If you’re around (a normal) Pride Month in New York City, you’ve probably seen a performance by vocalist, actor, activist, and film star Tym Moss, who has come to be known as the face of Pride in the Big Apple.  Tym’s nonpareil resume includes singing the national anthem for the Staten Island Yankees, a stunning coast-to-coast cabaret show, and touring the country as part of comedian Ike Avelli’s hilariously ribald 50 Shades Of Gay variety show.  Today, Tym is still hard at work, undeterred by the COVID-19 shutdown or the recent social unrest with which we’ve contended.  Even in a year without traditional Pride celebrations, Tym is moving forward. 

“I’m really getting tired of performing from my living room!!!,”Tym tells The Hollywood Digest, and during the lockdown, the UBC-TV personality kept busy doing all kinds of virtual appearances.  “For the past several weeks, I am a regular guest on In Bed With Ike Avelli.  It’s an online variety show every Sat night.  I have so much fun,” Tym recollects. “On Friday nights, I’ve been a co commentator with Comedian Christy Miller on her live feed during Rupaul’s Drag Race and All Stars.  That is also a great time.  You never know what nasty things will come out of our mouths.”  As online entertainment becomes the coin of the realm in our new reality, Tym has found a new way to connect with audiences near and far.  “I was grateful to be included in a Telethon-style online presentation called Get Out Magazine Presents Get In, which was a benefit for the Ali Forney Center for LGBT youth affected by the coronavirus.   I was honored to be in the line-up with Dionne Warwick, Cece Peniston, Thelma Houston, Kristine W and many others.  There will be an extended version at the end of June!” 

In a Pride Month unlike any other, Tym notes, creativity still finds a way.  “This year is an unusual one.  Unprecedented.  But I love how creative our communities have been through this pandemic. Us entertainers are still entertaining online,” Tym rhapsodizes.  “NYC Pride has officially been cancelled (as have Brooklyn, Queens, Bronx, all Prides across the country).  So, most of the prides and many other organizations are creating online Pride events.  This year pretty much anyone that approaches me asking me to submit a video for a pride event they are organizing, gets a video from me.  We still need to celebrate our Pride, but it’s just going to be in a different way.  We will see as the month of June continues to open up, if there are any live shows anywhere.  I would be happy to perform in those as well.  We will continue to adapt to the situation.”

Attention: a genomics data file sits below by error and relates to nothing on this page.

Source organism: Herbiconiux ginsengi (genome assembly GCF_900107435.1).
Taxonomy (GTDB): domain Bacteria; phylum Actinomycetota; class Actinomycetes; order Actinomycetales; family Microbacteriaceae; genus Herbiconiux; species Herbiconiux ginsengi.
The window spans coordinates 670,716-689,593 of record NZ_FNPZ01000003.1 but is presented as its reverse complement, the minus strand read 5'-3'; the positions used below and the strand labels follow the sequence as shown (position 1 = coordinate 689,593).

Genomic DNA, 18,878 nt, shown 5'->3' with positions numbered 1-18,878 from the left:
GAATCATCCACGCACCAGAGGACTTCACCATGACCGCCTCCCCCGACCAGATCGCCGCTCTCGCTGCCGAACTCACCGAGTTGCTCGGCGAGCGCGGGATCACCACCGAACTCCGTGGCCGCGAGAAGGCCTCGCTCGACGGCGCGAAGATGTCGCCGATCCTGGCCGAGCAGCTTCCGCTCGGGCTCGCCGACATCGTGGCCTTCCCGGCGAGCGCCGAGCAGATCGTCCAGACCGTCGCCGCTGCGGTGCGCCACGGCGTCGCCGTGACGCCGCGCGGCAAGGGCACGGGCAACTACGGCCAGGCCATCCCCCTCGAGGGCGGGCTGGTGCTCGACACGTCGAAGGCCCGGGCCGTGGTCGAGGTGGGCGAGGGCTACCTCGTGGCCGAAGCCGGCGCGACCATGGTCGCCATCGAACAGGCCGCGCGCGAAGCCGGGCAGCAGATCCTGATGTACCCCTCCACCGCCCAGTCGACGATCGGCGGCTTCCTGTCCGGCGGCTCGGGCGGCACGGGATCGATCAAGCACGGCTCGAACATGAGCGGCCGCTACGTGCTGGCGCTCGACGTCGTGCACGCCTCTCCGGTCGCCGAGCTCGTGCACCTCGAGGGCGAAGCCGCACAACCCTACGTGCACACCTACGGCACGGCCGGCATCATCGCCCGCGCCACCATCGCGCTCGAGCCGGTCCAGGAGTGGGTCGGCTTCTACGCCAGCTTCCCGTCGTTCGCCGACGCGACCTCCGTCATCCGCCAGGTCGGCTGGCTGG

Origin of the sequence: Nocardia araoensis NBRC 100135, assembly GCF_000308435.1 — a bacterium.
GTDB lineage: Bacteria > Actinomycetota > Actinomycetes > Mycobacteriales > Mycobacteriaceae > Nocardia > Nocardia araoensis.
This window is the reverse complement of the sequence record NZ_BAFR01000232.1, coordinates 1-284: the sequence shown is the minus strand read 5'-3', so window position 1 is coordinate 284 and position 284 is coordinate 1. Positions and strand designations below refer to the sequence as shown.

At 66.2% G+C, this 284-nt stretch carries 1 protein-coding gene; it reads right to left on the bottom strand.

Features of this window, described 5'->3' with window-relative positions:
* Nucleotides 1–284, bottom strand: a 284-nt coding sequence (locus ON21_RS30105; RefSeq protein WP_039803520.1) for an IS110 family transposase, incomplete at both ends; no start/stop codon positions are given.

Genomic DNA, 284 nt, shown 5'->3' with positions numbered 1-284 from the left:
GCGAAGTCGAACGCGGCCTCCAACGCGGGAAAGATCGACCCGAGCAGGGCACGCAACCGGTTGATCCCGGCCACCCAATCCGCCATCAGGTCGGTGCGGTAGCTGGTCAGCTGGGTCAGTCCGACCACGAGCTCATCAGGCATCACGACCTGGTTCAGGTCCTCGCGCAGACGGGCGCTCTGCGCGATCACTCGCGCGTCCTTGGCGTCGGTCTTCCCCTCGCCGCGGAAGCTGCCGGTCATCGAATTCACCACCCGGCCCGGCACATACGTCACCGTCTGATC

That adaptability is nowhere more apparent than in an upcoming special streaming of JUNK–The Musical beginning on June 14, in which Tym stars alongside Robbie Wayne.  It will appear here, and later this year, the Michael Penny film will also air on UBC TV.  “JUNK was the most incredible artistic and creative project I have worked on so far in my life,” says Tym.  “JUNK is a full-length feature film, it’s a musical, it’s LGBT and only 2 people in the cast, my costar Robbie Wayne and me. It was brilliantly written, produced, composed, directed, edited and pretty much everything else by the remarkable Michael Penny from North Carolina.  We are planning an American Movie Night on UBC TV, where we will be showing JUNK.  It will be one night only and people from across the country can tune in and watch it together.  Then there will be a live Question and Answer period after the movie so people can ask the cast and crew some questions.”

This year is the half-century anniversary of the very first NYC Pride March in 1970.  It’s a very sober milestone, but, Tym points out, a very important one.  “It’s so sad that on the 50th Anniversary of the Original NYC Pride March we will not be able to actually march, due to the pandemic!  It is an amazing milestone in the evolution of the LGBT movement,” Tym muses.  “It’s so hard to explain, especially to the younger LGBT in our community, what the march symbolizes.  And what the first one meant.   Homosexuality was illegal!  We could NOT hold hands in public.  We could NOT even insinuate we were attracted to the same sex.  And we most certainly could NOT get married!” The original Pride March went up Sixth Avenue, from the Village to Central Park, and solidified the nascent LGBTQ rights movement begun only the year before at the Stonewall Rebellion. “It was the first time we came out publicly as a community, joined together and visibly announced that we were here!!  We were not going to be invisible anymore,” Tym declares.  “There were no floats, no banks sponsoring us.  Just a community that was tired of living in the shadows.   Our community was mobilizing.  Speaking out in public!  That was huge!  That was courage!  That was leadership!  That was activism!”  Although Tym is disappointed that traditional Prides won’t happen this year, he “hopes that we will not forget all the sacrifices, struggles and courage it took to start this incredible annual event.  It is a true milestone in the evolution of our community.”

You can find Tym on social media by searching for “Tym Moss”, or by visiting his website.